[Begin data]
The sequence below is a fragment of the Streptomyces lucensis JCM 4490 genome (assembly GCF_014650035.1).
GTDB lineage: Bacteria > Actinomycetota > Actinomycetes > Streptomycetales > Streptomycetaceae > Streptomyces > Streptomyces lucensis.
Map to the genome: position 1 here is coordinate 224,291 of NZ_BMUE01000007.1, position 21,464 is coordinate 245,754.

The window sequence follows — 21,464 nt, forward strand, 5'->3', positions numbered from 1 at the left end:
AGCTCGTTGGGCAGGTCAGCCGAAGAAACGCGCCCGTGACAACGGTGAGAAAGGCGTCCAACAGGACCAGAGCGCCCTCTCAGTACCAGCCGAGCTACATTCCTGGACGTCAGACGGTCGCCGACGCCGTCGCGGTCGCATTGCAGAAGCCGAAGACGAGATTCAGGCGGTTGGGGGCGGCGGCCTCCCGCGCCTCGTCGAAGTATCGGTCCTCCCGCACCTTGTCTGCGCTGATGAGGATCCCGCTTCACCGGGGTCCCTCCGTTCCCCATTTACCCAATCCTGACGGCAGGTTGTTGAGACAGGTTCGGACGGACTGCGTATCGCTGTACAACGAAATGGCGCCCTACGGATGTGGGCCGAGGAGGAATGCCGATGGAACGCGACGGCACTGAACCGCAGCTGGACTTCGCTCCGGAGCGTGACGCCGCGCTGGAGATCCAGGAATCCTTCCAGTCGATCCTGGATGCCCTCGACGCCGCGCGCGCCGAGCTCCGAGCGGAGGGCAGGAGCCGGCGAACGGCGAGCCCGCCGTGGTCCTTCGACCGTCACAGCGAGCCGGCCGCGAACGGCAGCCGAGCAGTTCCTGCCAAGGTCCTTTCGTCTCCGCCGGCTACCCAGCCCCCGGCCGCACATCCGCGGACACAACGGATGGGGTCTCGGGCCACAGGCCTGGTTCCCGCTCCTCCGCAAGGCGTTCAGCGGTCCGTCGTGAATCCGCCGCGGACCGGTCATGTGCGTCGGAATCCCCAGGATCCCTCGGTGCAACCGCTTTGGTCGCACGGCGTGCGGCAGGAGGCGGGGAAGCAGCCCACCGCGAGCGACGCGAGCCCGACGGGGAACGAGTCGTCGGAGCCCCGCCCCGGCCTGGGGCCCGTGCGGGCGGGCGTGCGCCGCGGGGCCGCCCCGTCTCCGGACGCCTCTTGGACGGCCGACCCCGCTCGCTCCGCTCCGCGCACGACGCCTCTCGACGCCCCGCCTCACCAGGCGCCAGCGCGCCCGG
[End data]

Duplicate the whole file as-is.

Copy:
The sequence below is a fragment of the Streptomyces lucensis JCM 4490 genome (assembly GCF_014650035.1).
GTDB lineage: Bacteria > Actinomycetota > Actinomycetes > Streptomycetales > Streptomycetaceae > Streptomyces > Streptomyces lucensis.
Map to the genome: position 1 here is coordinate 224,291 of NZ_BMUE01000007.1, position 21,464 is coordinate 245,754.

The window sequence follows — 21,464 nt, forward strand, 5'->3', positions numbered from 1 at the left end:
AGCTCGTTGGGCAGGTCAGCCGAAGAAACGCGCCCGTGACAACGGTGAGAAAGGCGTCCAACAGGACCAGAGCGCCCTCTCAGTACCAGCCGAGCTACATTCCTGGACGTCAGACGGTCGCCGACGCCGTCGCGGTCGCATTGCAGAAGCCGAAGACGAGATTCAGGCGGTTGGGGGCGGCGGCCTCCCGCGCCTCGTCGAAGTATCGGTCCTCCCGCACCTTGTCTGCGCTGATGAGGATCCCGCTTCACCGGGGTCCCTCCGTTCCCCATTTACCCAATCCTGACGGCAGGTTGTTGAGACAGGTTCGGACGGACTGCGTATCGCTGTACAACGAAATGGCGCCCTACGGATGTGGGCCGAGGAGGAATGCCGATGGAACGCGACGGCACTGAACCGCAGCTGGACTTCGCTCCGGAGCGTGACGCCGCGCTGGAGATCCAGGAATCCTTCCAGTCGATCCTGGATGCCCTCGACGCCGCGCGCGCCGAGCTCCGAGCGGAGGGCAGGAGCCGGCGAACGGCGAGCCCGCCGTGGTCCTTCGACCGTCACAGCGAGCCGGCCGCGAACGGCAGCCGAGCAGTTCCTGCCAAGGTCCTTTCGTCTCCGCCGGCTACCCAGCCCCCGGCCGCACATCCGCGGACACAACGGATGGGGTCTCGGGCCACAGGCCTGGTTCCCGCTCCTCCGCAAGGCGTTCAGCGGTCCGTCGTGAATCCGCCGCGGACCGGTCATGTGCGTCGGAATCCCCAGGATCCCTCGGTGCAACCGCTTTGGTCGCACGGCGTGCGGCAGGAGGCGGGGAAGCAGCCCACCGCGAGCGACGCGAGCCCGACGGGGAACGAGTCGTCGGAGCCCCGCCCCGGCCTGGGGCCCGTGCGGGCGGGCGTGCGCCGCGGGGCCGCCCCGTCTCCGGACGCCTCTTGGACGGCCGACCCCGCTCGCTCCGCTCCGCGCACGACGCCTCTCGACGCCCCGCCTCACCAGGCGCCAGCGCGCCCGG